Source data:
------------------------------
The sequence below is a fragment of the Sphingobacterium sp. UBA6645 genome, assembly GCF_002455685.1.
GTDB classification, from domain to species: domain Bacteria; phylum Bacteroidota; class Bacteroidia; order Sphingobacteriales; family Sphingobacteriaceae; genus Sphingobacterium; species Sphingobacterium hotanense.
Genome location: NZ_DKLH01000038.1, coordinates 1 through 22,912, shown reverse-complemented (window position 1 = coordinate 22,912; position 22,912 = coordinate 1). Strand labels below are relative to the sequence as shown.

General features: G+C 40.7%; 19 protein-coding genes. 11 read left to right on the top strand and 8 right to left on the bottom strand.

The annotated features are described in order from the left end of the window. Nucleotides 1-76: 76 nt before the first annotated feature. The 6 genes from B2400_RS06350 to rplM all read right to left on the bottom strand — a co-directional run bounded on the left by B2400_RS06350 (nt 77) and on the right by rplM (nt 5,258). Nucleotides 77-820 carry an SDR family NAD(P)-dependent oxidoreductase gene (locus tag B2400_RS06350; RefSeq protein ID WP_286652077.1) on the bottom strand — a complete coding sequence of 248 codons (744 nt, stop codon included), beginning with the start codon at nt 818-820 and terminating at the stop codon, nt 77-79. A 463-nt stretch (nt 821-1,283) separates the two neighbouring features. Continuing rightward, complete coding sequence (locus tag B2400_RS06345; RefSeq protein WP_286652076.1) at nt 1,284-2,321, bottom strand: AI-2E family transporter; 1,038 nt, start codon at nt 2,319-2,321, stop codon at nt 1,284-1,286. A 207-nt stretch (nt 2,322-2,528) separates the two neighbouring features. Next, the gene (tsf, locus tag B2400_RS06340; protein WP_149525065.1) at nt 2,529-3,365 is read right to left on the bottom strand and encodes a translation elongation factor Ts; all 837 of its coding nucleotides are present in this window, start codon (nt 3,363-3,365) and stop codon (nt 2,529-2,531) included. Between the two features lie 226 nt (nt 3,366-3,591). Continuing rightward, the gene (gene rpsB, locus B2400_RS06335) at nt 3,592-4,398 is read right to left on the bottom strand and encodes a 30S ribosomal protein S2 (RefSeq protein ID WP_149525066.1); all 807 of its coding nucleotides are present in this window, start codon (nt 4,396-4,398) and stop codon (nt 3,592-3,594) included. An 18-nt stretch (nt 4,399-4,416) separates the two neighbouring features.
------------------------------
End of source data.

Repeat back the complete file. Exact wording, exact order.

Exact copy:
The sequence below is a fragment of the Sphingobacterium sp. UBA6645 genome, assembly GCF_002455685.1.
GTDB classification, from domain to species: domain Bacteria; phylum Bacteroidota; class Bacteroidia; order Sphingobacteriales; family Sphingobacteriaceae; genus Sphingobacterium; species Sphingobacterium hotanense.
Genome location: NZ_DKLH01000038.1, coordinates 1 through 22,912, shown reverse-complemented (window position 1 = coordinate 22,912; position 22,912 = coordinate 1). Strand labels below are relative to the sequence as shown.

General features: G+C 40.7%; 19 protein-coding genes. 11 read left to right on the top strand and 8 right to left on the bottom strand.

The annotated features are described in order from the left end of the window. Nucleotides 1-76: 76 nt before the first annotated feature. The 6 genes from B2400_RS06350 to rplM all read right to left on the bottom strand — a co-directional run bounded on the left by B2400_RS06350 (nt 77) and on the right by rplM (nt 5,258). Nucleotides 77-820 carry an SDR family NAD(P)-dependent oxidoreductase gene (locus tag B2400_RS06350; RefSeq protein ID WP_286652077.1) on the bottom strand — a complete coding sequence of 248 codons (744 nt, stop codon included), beginning with the start codon at nt 818-820 and terminating at the stop codon, nt 77-79. A 463-nt stretch (nt 821-1,283) separates the two neighbouring features. Continuing rightward, complete coding sequence (locus tag B2400_RS06345; RefSeq protein WP_286652076.1) at nt 1,284-2,321, bottom strand: AI-2E family transporter; 1,038 nt, start codon at nt 2,319-2,321, stop codon at nt 1,284-1,286. A 207-nt stretch (nt 2,322-2,528) separates the two neighbouring features. Next, the gene (tsf, locus tag B2400_RS06340; protein WP_149525065.1) at nt 2,529-3,365 is read right to left on the bottom strand and encodes a translation elongation factor Ts; all 837 of its coding nucleotides are present in this window, start codon (nt 3,363-3,365) and stop codon (nt 2,529-2,531) included. Between the two features lie 226 nt (nt 3,366-3,591). Continuing rightward, the gene (gene rpsB, locus B2400_RS06335) at nt 3,592-4,398 is read right to left on the bottom strand and encodes a 30S ribosomal protein S2 (RefSeq protein ID WP_149525066.1); all 807 of its coding nucleotides are present in this window, start codon (nt 4,396-4,398) and stop codon (nt 3,592-3,594) included. An 18-nt stretch (nt 4,399-4,416) separates the two neighbouring features.